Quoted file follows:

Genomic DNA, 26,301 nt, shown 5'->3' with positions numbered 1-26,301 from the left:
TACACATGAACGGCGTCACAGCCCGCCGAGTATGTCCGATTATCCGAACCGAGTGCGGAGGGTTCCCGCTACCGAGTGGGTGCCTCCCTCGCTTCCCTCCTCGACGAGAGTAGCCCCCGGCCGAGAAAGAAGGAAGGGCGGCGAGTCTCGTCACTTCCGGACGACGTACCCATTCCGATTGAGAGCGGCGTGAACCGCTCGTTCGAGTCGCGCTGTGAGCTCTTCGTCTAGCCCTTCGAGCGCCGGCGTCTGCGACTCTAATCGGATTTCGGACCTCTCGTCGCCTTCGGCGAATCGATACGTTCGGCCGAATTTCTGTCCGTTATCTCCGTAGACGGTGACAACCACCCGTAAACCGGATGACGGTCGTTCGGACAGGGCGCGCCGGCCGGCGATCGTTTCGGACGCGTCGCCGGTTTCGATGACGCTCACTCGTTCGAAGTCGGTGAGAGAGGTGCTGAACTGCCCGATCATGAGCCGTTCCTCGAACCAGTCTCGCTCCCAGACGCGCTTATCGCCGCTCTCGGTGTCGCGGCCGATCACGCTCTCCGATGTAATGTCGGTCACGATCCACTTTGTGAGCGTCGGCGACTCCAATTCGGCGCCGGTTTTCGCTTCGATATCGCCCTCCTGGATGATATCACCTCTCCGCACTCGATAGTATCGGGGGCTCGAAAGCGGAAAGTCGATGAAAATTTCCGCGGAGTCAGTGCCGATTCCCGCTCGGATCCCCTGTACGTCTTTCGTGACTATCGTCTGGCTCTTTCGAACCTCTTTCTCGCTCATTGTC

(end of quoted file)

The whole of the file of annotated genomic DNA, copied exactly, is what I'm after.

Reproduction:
Genomic DNA, 26,301 nt, shown 5'->3' with positions numbered 1-26,301 from the left:
TACACATGAACGGCGTCACAGCCCGCCGAGTATGTCCGATTATCCGAACCGAGTGCGGAGGGTTCCCGCTACCGAGTGGGTGCCTCCCTCGCTTCCCTCCTCGACGAGAGTAGCCCCCGGCCGAGAAAGAAGGAAGGGCGGCGAGTCTCGTCACTTCCGGACGACGTACCCATTCCGATTGAGAGCGGCGTGAACCGCTCGTTCGAGTCGCGCTGTGAGCTCTTCGTCTAGCCCTTCGAGCGCCGGCGTCTGCGACTCTAATCGGATTTCGGACCTCTCGTCGCCTTCGGCGAATCGATACGTTCGGCCGAATTTCTGTCCGTTATCTCCGTAGACGGTGACAACCACCCGTAAACCGGATGACGGTCGTTCGGACAGGGCGCGCCGGCCGGCGATCGTTTCGGACGCGTCGCCGGTTTCGATGACGCTCACTCGTTCGAAGTCGGTGAGAGAGGTGCTGAACTGCCCGATCATGAGCCGTTCCTCGAACCAGTCTCGCTCCCAGACGCGCTTATCGCCGCTCTCGGTGTCGCGGCCGATCACGCTCTCCGATGTAATGTCGGTCACGATCCACTTTGTGAGCGTCGGCGACTCCAATTCGGCGCCGGTTTTCGCTTCGATATCGCCCTCCTGGATGATATCACCTCTCCGCACTCGATAGTATCGGGGGCTCGAAAGCGGAAAGTCGATGAAAATTTCCGCGGAGTCAGTGCCGATTCCCGCTCGGATCCCCTGTACGTCTTTCGTGACTATCGTCTGGCTCTTTCGAACCTCTTTCTCGCTCATTGTC